Quite simply, Ma has absolutely no constitutional power to "redefine" Taiwan into an "area" instead of a democratic independent and sovereign state and has scant political legitimacy to engage in "peace talks" with the Chinese Communist Party-ruled PRC. Given these actions and statements, it should not have come as a surprise that public confidence in Ma's leadership, even in approval polls carried out by pro-KMT media, has plummeted from his 58 percent victory margin on March 22 to less than 25 percent and that hundreds of thousands of Taiwanese fear that the Ma government will sell or even give away Taiwan's sovereignty.
Ma's attempts to deflect rising opposition in society to his excessive concessions to China have been feeble at best.
Not behind our backs
For example, Ma told the state-owned Central News Agency Friday that he would meet with Chen Yunlin in his capacity as "president of the Republic of China" and pledged that his meeting with the ARATS chairman would be handled based on the principles of "reciprocity and dignity."
However, Ma refused to reveal in what capacity and with what title Chen would address him in the wake of the statement by Taiwan's democratically elected president that he would not mind if Chen called him "Mister Ma" and rumors that Chen would refer to him as "Chairman Ma" in light of the latter's former position as KMT party chairman.
Moreover, Ma failed to respond to criticism that Taiwan has received virtually no benefits in exchange for Ma's repeated concessions to Beijing and his unilateral decision to impose a "diplomatic truce" on our own diplomats. Indeed, it remains a mystery just how Taiwan will benefit from Chen Yunlin's visit and even more a mystery as to what the price tag will be, including in terms of political costs.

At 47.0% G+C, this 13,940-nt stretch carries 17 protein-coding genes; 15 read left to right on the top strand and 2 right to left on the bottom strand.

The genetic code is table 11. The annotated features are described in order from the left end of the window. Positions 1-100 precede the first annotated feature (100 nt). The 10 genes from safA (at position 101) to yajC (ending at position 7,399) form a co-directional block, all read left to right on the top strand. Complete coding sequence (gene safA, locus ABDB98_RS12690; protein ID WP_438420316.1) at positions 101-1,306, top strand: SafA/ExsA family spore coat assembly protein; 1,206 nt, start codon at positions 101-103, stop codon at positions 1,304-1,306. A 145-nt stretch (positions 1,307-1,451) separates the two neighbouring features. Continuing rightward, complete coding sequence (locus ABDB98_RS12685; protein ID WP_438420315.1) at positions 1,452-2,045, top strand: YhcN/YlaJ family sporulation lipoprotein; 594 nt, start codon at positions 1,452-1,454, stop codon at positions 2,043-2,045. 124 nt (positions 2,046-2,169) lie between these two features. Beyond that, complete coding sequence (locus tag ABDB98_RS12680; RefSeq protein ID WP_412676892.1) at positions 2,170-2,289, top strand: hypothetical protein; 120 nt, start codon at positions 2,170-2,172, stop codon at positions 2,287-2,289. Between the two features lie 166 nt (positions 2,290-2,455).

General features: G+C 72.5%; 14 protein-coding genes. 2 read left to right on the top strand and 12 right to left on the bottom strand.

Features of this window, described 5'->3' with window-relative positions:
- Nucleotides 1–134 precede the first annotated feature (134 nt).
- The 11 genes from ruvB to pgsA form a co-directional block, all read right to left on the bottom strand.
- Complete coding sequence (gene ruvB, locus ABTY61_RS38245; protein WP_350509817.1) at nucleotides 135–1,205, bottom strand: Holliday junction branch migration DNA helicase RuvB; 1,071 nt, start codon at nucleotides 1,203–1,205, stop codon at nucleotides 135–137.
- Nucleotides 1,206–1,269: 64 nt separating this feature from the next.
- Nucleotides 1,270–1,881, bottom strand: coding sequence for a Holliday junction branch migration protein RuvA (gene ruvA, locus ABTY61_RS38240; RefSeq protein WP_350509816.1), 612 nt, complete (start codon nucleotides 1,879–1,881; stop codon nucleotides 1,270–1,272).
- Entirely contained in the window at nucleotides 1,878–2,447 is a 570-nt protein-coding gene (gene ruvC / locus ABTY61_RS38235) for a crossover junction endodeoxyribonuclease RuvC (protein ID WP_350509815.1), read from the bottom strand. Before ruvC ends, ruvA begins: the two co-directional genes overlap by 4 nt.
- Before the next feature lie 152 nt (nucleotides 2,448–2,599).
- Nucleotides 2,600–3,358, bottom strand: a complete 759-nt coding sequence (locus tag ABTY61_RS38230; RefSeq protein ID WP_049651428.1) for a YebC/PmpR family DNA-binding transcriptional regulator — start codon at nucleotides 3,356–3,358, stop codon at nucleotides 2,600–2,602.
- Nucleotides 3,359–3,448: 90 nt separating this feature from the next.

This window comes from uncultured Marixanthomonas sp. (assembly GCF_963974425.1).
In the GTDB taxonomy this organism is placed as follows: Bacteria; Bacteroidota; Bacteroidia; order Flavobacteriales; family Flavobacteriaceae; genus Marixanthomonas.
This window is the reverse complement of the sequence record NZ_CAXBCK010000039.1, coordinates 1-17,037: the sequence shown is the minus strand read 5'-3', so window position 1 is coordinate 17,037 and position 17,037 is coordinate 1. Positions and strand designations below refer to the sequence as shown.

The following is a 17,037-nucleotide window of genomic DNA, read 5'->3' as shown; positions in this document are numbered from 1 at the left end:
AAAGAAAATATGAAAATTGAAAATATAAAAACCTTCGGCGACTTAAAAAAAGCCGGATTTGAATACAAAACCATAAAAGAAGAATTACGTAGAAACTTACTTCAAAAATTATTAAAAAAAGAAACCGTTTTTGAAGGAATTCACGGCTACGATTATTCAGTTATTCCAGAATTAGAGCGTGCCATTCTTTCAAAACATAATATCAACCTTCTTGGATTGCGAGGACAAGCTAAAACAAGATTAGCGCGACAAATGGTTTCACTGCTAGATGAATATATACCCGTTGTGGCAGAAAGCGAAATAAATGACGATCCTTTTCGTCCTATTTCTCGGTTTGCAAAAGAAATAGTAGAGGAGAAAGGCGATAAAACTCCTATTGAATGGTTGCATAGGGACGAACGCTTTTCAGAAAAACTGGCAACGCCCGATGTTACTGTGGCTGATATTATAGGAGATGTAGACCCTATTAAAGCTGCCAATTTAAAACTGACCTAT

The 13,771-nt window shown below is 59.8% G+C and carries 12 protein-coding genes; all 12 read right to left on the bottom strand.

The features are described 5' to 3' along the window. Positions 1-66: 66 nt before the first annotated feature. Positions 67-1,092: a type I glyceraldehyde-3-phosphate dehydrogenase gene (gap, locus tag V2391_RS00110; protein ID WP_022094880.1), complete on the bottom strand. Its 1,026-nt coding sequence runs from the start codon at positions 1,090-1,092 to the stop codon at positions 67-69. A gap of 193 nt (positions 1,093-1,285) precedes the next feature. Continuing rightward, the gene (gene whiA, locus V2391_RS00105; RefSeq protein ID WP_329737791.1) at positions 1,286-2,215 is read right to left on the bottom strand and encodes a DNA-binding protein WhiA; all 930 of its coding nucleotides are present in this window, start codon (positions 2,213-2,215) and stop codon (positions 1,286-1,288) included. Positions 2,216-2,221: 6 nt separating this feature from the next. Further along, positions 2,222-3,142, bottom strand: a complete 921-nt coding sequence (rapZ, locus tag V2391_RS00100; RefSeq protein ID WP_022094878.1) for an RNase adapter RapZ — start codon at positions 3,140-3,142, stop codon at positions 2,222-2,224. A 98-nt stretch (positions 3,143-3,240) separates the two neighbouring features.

Indeed, Ma's touted advocacy of "straightening the curve" in direct cross-strait passenger charter flights between Taiwan and PRC airports could well inflict irreparable damage to Taiwan's sovereign status by turning all cross-strait routes into "domestic flights" within "China" by avoiding any contact with Japanese flight information regions.
Besides lacking public trust, the legitimacy of the cross-strait policy of the Ma government has also been eroded by its lack of transparency as it is strikingly evident that the important discussions on political issues, including Taiwan's status and future, have been secretly conducted behind closed doors in the KMT-CCP "forums" and other meetings between KMT and CCP representatives.
Significantly, former president Lee Teng-hui on Saturday openly called for the abolishment of the "quasi-official" SEF-ARATS channel in favor of the establishment of direct government to government talks between the Republic of China on Taiwan and the PRC and DPP Chairwoman Tsai Ing-wen and other civic society voices have demanded that Ma clearly explain his stance on Taiwan's sovereignty and publically explain the content of any and all "understandings" between the two sides.
We strongly support former president Lee's proposal, the call by KMT Legislative Yuan Speaker Wang Jin-pyng that cross-strait negotiations be subject to legislative oversight and the demand by DPP Chairwoman Tsai Ing-wen that any cross-strait pact that impacts on public authority or sovereignty be subject to ratification by Taiwan's 23 million people through national citizen referendum.